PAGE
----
More a way of believing than an organized religious movement, Pietism originated in seventeenth-century Germany. In the century after Luther had begun the Protestant Reformation, intellectual disputes splintered the church. In the German states, the Reformation brought on the Thirty Years War, which ended with the nation in ruins. A Lutheran minister, Philipp Jakob Spener, wanted to comfort the people by emphasizing the mystical side of Luther’s teachings, the need for a personal Christian experience, and a new birth. The mystical element had roots in both Roman Catholicism and the Anabaptist movement. The idea of a personal relationship with God came from the Anabaptist belief that God offers the inner light of the Holy Spirit as the guide to salvation. Anabaptists, who suffered persecution for their beliefs, disdained excessive dependence on the written word, and their inner light sometimes led them to millennialism.

Spener wanted Christians to follow their faith with their hearts rather than dispute it with their minds, but he was not a millennialist. The pietism he envisioned incorporated lay ministries, small-group Bible studies, individual lives devoted to prayer and the study of the Bible, right living, a heart-felt faith, and a new birth. Pietists were a priesthood of the true believers, with no need for a formally educated and separate priesthood. Even though they rejected a trained priesthood, they did not reject education in itself. Rather, they shifted theological education’s emphasis away from analysis, interpretation, and explication toward a more practical and personal education that enhanced the personal, internal, religious experience. Spener also called for a change from attacking nonbelievers and the heterodox to practicing a sympathetic and kind approach. In addition, he felt that preaching had to sacrifice pleasing rhetoric if that was what it took to convey to the new Christian what faith meant and how it was revealed in Christian life.

Pietism worked well with most other traditions. Spener was a Lutheran, English Puritans incorporated Pietism into their Calvinism, and John Wesley used Pietist emphases from the Moravians in his Methodism. English Independents and Quakers were of the Anabaptist Pietist tradition, as were the German Mennonites and the Amish. Latter-day Hussites, the German Brethren and Moravians, also immigrated to the Middle colonies. Pietism was perhaps as vital as Calvinism in American Protestantism. For instance, Cotton Mather had Pietist tendencies. Pietism was as important as Puritanism to Jonathan Edwards, who emphasized that the indwelling of the Holy Spirit would manifest itself in outward signs in a true Christian. Staring in 1749, the Great Awakening was to a good extent a Pietist revival movement. Its most prominent preacher, perhaps the most inspiring revivalist of all time, George Whitefield, also displayed Pietist leanings.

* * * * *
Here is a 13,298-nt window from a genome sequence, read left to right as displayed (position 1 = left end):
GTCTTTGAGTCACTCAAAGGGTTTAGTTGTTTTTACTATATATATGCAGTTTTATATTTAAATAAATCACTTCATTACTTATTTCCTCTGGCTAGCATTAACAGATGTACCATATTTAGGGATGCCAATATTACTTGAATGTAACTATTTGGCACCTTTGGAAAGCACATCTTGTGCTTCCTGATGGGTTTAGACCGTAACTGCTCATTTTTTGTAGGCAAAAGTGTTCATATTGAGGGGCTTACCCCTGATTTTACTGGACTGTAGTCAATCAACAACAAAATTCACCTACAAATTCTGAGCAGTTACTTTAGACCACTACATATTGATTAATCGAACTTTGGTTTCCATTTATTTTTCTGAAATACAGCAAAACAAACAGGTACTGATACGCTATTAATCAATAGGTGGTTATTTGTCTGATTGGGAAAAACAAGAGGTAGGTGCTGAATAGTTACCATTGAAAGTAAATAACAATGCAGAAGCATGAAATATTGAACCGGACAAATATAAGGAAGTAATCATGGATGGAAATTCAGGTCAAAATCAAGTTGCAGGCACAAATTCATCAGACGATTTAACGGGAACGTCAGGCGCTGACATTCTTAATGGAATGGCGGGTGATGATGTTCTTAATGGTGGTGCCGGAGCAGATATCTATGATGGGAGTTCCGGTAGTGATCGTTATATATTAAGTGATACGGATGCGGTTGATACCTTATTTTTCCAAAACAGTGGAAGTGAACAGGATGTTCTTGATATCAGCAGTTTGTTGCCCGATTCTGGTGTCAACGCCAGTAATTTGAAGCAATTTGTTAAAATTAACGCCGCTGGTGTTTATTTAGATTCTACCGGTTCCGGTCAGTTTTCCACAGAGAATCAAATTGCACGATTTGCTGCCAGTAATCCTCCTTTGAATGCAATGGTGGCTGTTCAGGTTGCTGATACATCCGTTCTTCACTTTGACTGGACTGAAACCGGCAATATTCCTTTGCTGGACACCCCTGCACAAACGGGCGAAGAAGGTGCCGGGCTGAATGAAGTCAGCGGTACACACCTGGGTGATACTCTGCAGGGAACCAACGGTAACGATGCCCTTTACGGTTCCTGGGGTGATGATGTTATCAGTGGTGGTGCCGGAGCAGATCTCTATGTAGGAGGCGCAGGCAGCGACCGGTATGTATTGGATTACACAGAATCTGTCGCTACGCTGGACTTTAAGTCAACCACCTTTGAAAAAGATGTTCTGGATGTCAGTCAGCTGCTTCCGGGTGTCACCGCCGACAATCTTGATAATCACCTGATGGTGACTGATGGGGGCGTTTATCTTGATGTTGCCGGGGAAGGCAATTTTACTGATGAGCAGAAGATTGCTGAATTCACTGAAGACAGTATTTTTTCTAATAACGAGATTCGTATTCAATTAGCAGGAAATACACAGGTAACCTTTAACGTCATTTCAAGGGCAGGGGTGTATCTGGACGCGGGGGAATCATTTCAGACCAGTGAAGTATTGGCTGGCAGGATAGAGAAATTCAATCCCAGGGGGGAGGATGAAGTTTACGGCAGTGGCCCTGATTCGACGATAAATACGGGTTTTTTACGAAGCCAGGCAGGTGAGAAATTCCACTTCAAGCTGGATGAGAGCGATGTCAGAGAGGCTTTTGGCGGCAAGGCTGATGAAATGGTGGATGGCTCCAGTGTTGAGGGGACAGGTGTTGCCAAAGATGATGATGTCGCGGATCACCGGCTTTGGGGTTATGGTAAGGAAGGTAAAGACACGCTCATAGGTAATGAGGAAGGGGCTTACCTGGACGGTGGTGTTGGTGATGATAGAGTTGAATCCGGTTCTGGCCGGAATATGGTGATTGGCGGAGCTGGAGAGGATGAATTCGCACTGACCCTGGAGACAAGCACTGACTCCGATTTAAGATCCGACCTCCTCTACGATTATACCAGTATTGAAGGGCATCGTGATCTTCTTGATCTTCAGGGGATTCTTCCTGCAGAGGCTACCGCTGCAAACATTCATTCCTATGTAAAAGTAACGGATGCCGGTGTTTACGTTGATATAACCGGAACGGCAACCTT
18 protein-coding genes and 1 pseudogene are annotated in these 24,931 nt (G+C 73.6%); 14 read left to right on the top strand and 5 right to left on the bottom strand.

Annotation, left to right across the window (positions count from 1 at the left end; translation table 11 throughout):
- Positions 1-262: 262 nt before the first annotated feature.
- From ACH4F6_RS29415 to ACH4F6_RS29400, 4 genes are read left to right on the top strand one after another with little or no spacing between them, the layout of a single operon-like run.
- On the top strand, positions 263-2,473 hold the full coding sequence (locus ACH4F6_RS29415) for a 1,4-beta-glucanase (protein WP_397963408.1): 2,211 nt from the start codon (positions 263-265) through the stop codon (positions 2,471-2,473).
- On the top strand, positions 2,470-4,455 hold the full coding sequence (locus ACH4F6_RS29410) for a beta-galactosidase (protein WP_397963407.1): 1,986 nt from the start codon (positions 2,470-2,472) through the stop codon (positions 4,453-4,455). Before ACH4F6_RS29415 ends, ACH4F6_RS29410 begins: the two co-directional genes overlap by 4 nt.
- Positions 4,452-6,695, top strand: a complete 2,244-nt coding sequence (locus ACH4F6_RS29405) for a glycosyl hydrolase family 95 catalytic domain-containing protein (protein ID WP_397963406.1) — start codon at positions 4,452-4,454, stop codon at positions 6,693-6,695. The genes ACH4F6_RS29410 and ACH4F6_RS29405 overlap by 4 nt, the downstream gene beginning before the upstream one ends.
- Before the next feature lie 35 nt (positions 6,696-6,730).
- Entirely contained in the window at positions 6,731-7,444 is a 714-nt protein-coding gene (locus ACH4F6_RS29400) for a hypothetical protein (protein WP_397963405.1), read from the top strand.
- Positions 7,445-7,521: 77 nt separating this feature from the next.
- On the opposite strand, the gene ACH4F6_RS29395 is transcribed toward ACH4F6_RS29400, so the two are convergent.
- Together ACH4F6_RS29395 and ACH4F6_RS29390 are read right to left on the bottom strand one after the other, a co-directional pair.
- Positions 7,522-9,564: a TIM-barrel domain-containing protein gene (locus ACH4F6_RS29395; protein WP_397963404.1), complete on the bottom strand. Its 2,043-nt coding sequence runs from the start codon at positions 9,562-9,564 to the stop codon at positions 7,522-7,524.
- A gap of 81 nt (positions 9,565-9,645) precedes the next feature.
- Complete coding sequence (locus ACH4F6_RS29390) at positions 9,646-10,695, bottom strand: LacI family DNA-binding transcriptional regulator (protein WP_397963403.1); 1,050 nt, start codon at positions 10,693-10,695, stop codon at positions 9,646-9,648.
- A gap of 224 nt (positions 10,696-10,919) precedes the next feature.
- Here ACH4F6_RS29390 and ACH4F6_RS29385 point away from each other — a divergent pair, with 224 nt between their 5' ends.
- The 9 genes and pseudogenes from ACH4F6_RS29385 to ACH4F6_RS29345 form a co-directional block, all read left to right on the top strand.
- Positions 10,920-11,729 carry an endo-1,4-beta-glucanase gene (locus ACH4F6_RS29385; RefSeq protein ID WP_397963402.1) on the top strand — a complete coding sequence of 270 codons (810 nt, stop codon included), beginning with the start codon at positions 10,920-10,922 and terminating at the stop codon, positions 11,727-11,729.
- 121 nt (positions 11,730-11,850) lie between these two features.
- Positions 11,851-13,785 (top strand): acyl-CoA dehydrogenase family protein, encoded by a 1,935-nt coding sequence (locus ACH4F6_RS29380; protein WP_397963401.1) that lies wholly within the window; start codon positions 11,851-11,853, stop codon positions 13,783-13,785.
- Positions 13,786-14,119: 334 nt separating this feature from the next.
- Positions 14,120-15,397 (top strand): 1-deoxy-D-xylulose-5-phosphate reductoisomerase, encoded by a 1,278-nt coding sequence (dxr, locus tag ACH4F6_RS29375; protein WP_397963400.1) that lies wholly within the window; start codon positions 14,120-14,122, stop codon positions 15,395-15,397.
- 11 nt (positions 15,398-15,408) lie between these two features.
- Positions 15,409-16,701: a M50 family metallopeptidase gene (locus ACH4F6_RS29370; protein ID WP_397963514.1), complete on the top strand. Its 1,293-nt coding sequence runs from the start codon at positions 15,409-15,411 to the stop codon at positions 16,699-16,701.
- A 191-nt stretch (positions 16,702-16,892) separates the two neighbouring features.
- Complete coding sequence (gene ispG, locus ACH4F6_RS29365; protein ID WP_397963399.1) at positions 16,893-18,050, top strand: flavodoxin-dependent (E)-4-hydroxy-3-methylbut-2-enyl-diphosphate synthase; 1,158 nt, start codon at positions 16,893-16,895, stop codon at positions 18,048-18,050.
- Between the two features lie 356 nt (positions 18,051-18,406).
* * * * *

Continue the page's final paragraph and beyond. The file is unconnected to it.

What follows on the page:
Pietists who had personal experiences of Jesus Christ had an urge to share that relationship with others, and that urge often became a commitment to evangelism. Count Leopold von Zinzendorf founded the Moravian Missionary Society in Germany, which sent hundreds of missionaries to America. Several colonies were actually founded on Pietist principles. The Baptist Roger Williams founded Rhode Island; Quakers George Fox and William Penn founded New Jersey and Pennsylvania.

Pietists could be within or outside the church. Churchly Pietists include the Lutheran Henry Melchoir Muhlenberg, while the separatists include the Moravian Count Zinzendorf, Johann Conrad Beissel of the Ephrata Cloisters, Johann Kelpius who came from a Philadelphia religious community; and Ernst Christian Hochman von Hohenua of the Brethren. Pietists also influenced Universalists such as Dr. George de Benneville, who gathered the believers in his Olay, Pennsylvania, house church. Other Universalist leaders came from Methodist or Baptist Pietism. Pietism reached into the hills and rural areas of New England due to the revivalism of Caleb Rich, Isaac Davis, and Adams Streeter.

The Pietist inward turn was integral to the individualism that characterized America. The inward turn also influenced the transcendentalist writers Ralph Waldo Emerson and Henry David Thoreau. It brought respectability to emotion, in contrast to the emphasis on intellect and rationality that had characterized the philosophies of such Enlightenment revolutionaries and deists as Benjamin Franklin and Thomas Jefferson. Pietism was vital to the Baptists and Presbyterians after the Second Great Awakening. The early national period saw a revival of the Great Awakening that had slumbered through the Revolution’s dominant enlightenment thinking. The old Pietist impulse reemerged as inner commitment, bearing fruit in outward expression abolitionism, educational reform, women’s suffrage and all efforts to bring society more in line with the Christian values given to each individual through a personal experience of God.

John H. Barnhill See also: Christ and Christianity; Germans; Religion (Chronology); Religion (Essay). Bibliography Balmer, Randall Herbert. . Boston: Beacon Press 1999. Brown, Dale W. Understanding Pietism. Grand Rapids, MI: Eerdmans, 1976. Crowner, David, and Gerald Christianson, ed. and transl. The Spirituality of the German Awakening. New York: Paulist, 2003. Erb, Peter C., ed. The Pietists. New York: Paulist, 1983. Spener, Philipp Jakob. Pia Desideria. 1675. Translated by Theodore G. Tappert. New York: Fortress Press, 1964.

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